February 18: Jesus, The Chaos Maker

Read Matthew 21:1-11

In our reading today we see that Jesus is entering one of the most troubled places in the world. It is a place of struggle, hardship and turmoil. It has a history of killing prophets, wars, and violence. It is a place of chaos. The most troubled place in the world is not, however, a physical location. The human heart is the most troubled place in our world. It has been throughout history.

Jesus is going to Jerusalem, the heart of a people group, the identity of a nation, the birthplace of religions. We are that city and we are shaken, agitated, and confronted every time Jesus comes to us (if we don’t feel this maybe we should). He turns our world upside down. That’s what Jesus does. It might not be comfortable to us, but it is what we need.

If given a choice I think the vast majority of us would prefer the fairytale Jesus; one who brings peace and security, one who makes life easy and happy. But that is not what Jesus is about. Jesus is the savior not a superhero. He has been bringing chaos from the day he was born.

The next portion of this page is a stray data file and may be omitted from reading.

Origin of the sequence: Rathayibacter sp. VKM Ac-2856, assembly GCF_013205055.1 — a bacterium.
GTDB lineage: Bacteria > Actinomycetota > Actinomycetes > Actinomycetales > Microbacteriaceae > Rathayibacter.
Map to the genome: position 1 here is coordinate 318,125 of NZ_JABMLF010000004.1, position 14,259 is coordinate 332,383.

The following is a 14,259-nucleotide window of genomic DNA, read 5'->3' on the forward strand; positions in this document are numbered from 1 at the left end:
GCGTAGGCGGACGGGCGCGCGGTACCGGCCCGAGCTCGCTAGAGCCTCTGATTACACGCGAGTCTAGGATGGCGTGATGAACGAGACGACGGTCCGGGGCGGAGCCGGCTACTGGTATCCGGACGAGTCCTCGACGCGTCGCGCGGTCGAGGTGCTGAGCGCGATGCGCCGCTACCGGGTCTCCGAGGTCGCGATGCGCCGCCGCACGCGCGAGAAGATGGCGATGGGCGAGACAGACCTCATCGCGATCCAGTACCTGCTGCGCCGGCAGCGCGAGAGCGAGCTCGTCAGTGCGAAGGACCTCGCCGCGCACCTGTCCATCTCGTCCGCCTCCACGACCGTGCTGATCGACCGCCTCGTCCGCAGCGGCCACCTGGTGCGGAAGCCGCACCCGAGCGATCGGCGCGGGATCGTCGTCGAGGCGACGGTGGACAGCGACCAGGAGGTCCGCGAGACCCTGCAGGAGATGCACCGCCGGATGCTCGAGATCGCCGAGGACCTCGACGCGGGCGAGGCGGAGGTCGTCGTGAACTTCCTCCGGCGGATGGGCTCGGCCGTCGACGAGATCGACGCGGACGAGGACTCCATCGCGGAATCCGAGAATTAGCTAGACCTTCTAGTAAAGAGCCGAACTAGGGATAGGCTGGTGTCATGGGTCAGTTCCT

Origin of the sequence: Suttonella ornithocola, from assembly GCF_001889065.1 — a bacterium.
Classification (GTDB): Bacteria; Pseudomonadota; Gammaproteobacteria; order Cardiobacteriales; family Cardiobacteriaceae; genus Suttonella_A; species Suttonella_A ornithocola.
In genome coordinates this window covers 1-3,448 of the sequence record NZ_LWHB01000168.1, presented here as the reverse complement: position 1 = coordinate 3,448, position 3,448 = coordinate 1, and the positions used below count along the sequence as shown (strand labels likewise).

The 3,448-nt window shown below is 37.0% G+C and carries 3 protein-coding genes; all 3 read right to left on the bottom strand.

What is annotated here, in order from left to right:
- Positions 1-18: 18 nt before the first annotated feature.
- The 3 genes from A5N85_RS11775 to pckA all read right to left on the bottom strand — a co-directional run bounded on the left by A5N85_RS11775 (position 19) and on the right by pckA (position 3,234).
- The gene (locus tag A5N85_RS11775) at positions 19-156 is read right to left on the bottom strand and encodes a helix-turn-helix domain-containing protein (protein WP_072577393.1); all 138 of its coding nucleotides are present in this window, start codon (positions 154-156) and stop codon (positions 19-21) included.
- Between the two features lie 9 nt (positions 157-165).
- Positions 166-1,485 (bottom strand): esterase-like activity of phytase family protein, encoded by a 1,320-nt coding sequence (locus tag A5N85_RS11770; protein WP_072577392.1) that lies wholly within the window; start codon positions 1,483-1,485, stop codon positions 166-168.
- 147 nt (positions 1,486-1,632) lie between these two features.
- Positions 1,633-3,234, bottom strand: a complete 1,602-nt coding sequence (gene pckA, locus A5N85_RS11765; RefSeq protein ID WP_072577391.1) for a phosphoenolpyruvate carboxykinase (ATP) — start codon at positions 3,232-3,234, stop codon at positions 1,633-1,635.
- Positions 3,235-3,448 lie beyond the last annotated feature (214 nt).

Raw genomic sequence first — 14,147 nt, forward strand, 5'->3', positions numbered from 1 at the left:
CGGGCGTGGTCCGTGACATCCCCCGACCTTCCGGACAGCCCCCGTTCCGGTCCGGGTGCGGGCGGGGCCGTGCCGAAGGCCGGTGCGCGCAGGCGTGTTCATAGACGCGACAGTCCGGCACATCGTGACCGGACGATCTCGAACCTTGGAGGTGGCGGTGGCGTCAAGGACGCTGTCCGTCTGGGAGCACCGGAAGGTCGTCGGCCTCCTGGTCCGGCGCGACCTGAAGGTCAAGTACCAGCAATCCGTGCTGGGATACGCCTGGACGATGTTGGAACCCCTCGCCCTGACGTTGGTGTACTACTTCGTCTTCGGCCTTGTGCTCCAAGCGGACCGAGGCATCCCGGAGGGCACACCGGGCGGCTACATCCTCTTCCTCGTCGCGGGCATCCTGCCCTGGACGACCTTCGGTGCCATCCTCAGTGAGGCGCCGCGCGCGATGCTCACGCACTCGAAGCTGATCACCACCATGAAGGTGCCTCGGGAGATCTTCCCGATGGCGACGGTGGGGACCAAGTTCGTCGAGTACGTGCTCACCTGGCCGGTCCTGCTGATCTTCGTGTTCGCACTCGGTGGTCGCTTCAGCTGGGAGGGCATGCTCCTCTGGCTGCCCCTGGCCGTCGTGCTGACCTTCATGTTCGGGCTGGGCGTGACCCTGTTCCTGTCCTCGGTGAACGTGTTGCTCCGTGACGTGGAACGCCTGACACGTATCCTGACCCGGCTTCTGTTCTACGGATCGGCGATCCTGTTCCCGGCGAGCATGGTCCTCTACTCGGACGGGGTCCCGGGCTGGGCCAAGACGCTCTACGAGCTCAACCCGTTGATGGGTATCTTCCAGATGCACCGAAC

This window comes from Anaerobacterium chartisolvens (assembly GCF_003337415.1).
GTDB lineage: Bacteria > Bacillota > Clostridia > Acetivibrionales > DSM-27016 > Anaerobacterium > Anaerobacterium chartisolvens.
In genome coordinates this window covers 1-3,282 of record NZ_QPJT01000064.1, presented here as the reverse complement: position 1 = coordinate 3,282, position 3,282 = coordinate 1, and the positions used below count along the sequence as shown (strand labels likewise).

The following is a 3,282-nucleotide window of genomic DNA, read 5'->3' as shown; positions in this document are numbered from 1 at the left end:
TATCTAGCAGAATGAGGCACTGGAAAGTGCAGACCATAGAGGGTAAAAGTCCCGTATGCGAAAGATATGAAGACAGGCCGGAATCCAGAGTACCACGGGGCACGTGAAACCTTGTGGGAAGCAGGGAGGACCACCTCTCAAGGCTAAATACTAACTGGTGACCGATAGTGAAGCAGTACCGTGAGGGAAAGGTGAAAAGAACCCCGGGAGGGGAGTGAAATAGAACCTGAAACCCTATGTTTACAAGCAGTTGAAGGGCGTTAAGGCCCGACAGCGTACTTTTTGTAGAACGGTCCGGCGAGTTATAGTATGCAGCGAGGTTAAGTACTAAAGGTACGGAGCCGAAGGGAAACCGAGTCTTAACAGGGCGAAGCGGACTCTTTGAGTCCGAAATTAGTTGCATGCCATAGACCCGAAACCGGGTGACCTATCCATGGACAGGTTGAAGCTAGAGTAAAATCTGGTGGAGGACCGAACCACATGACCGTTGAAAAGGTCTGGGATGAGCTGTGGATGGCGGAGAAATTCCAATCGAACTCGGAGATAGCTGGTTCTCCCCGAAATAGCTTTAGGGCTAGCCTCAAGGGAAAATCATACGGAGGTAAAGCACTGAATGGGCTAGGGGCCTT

His life, His teaching, His behavior all caused chaos Palm Sunday is no exception (v.1-11). Today all of Jerusalem is in turmoil. Waving palms and yelling “Hosanna” even come close to capturing the true upheaval happening in the city. Instead, they become the symbols that shake and agitate Jerusalem disclosing its turmoil.

That turmoil is a revelation. It tells us that something about our life, our faith, our means of existence is not in alignment with God’s plan or will. So much so that immediately after Jesus enters Jerusalem he goes to the temple bringing more chaos. He drives out those who thought they could buy and sell their way to God. He turns the tables and chairs of those who thought they acted as gatekeepers to God.

The chaos of Palm Sunday points to the deeper mystery of Jesus’ identity and leaves us asking, “Who is this?”

He is not the sweet baby Jesus of Christmas card fame. He is the man of chaos. His chaos is life-giving and God-revealing. The chaos He brings calls our life into alignment with God’s will and plan. His entry into Jerusalem commences a Holy Week of chaos; realigning our relationships and teaching us the intimacy of foot washing, calling us to be reborn, and breaking open our lives in ways we never expected to point our hearts to servitude and love. The chaos Jesus brings is the turmoil out of which new life will be born on Easter Sunday. Jesus’s chaos is beautiful.


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